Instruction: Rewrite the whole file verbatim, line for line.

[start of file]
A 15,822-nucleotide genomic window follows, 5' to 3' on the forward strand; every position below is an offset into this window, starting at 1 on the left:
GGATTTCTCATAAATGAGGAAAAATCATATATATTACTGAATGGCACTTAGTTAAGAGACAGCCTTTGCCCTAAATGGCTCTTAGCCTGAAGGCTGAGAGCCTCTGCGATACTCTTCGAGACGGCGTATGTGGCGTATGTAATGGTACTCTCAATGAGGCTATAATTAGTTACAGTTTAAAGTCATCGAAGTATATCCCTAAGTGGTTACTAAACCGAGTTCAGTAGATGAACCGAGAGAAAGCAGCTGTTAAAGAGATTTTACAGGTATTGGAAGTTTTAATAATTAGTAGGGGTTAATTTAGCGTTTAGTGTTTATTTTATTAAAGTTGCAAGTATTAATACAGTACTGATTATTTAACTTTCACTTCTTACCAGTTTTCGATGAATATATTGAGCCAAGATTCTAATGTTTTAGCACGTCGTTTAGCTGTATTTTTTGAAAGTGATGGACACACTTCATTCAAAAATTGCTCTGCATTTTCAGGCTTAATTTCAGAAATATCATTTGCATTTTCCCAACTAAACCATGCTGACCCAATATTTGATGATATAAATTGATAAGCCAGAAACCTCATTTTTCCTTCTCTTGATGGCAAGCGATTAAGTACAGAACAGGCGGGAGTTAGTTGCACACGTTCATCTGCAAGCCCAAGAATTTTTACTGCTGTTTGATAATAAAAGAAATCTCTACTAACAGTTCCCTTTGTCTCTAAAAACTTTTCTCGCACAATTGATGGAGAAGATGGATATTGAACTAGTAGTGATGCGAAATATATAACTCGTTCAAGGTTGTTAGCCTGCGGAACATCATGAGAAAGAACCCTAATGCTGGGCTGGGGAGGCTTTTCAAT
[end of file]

A 15,822-nucleotide genomic window follows, 5' to 3' on the forward strand; every position below is an offset into this window, starting at 1 on the left:
GGATTTCTCATAAATGAGGAAAAATCATATATATTACTGAATGGCACTTAGTTAAGAGACAGCCTTTGCCCTAAATGGCTCTTAGCCTGAAGGCTGAGAGCCTCTGCGATACTCTTCGAGACGGCGTATGTGGCGTATGTAATGGTACTCTCAATGAGGCTATAATTAGTTACAGTTTAAAGTCATCGAAGTATATCCCTAAGTGGTTACTAAACCGAGTTCAGTAGATGAACCGAGAGAAAGCAGCTGTTAAAGAGATTTTACAGGTATTGGAAGTTTTAATAATTAGTAGGGGTTAATTTAGCGTTTAGTGTTTATTTTATTAAAGTTGCAAGTATTAATACAGTACTGATTATTTAACTTTCACTTCTTACCAGTTTTCGATGAATATATTGAGCCAAGATTCTAATGTTTTAGCACGTCGTTTAGCTGTATTTTTTGAAAGTGATGGACACACTTCATTCAAAAATTGCTCTGCATTTTCAGGCTTAATTTCAGAAATATCATTTGCATTTTCCCAACTAAACCATGCTGACCCAATATTTGATGATATAAATTGATAAGCCAGAAACCTCATTTTTCCTTCTCTTGATGGCAAGCGATTAAGTACAGAACAGGCGGGAGTTAGTTGCACACGTTCATCTGCAAGCCCAAGAATTTTTACTGCTGTTTGATAATAAAAGAAATCTCTACTAACAGTTCCCTTTGTCTCTAAAAACTTTTCTCGCACAATTGATGGAGAAGATGGATATTGAACTAGTAGTGATGCGAAATATATAACTCGTTCAAGGTTGTTAGCCTGCGGAACATCATGAGAAAGAACCCTAATGCTGGGCTGGGGAGGCTTTTCAAT